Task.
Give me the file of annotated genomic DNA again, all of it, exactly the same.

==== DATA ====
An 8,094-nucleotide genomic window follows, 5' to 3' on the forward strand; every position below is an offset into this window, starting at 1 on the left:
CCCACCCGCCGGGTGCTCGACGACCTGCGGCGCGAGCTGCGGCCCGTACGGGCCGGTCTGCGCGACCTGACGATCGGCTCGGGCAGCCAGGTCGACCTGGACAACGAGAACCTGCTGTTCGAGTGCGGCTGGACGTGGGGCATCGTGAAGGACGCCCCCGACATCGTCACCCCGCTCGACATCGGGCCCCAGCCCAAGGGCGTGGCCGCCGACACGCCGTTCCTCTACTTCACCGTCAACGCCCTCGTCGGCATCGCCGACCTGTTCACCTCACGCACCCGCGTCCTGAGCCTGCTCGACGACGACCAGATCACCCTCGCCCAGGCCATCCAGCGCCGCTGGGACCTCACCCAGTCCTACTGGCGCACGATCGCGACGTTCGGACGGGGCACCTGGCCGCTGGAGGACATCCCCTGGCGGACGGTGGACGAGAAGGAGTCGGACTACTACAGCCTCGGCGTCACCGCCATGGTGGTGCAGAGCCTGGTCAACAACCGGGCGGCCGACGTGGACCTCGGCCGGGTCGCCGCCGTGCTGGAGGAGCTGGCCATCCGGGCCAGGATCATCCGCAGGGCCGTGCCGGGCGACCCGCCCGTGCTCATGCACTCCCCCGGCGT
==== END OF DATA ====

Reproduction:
An 8,094-nucleotide genomic window follows, 5' to 3' on the forward strand; every position below is an offset into this window, starting at 1 on the left:
CCCACCCGCCGGGTGCTCGACGACCTGCGGCGCGAGCTGCGGCCCGTACGGGCCGGTCTGCGCGACCTGACGATCGGCTCGGGCAGCCAGGTCGACCTGGACAACGAGAACCTGCTGTTCGAGTGCGGCTGGACGTGGGGCATCGTGAAGGACGCCCCCGACATCGTCACCCCGCTCGACATCGGGCCCCAGCCCAAGGGCGTGGCCGCCGACACGCCGTTCCTCTACTTCACCGTCAACGCCCTCGTCGGCATCGCCGACCTGTTCACCTCACGCACCCGCGTCCTGAGCCTGCTCGACGACGACCAGATCACCCTCGCCCAGGCCATCCAGCGCCGCTGGGACCTCACCCAGTCCTACTGGCGCACGATCGCGACGTTCGGACGGGGCACCTGGCCGCTGGAGGACATCCCCTGGCGGACGGTGGACGAGAAGGAGTCGGACTACTACAGCCTCGGCGTCACCGCCATGGTGGTGCAGAGCCTGGTCAACAACCGGGCGGCCGACGTGGACCTCGGCCGGGTCGCCGCCGTGCTGGAGGAGCTGGCCATCCGGGCCAGGATCATCCGCAGGGCCGTGCCGGGCGACCCGCCCGTGCTCATGCACTCCCCCGGCGT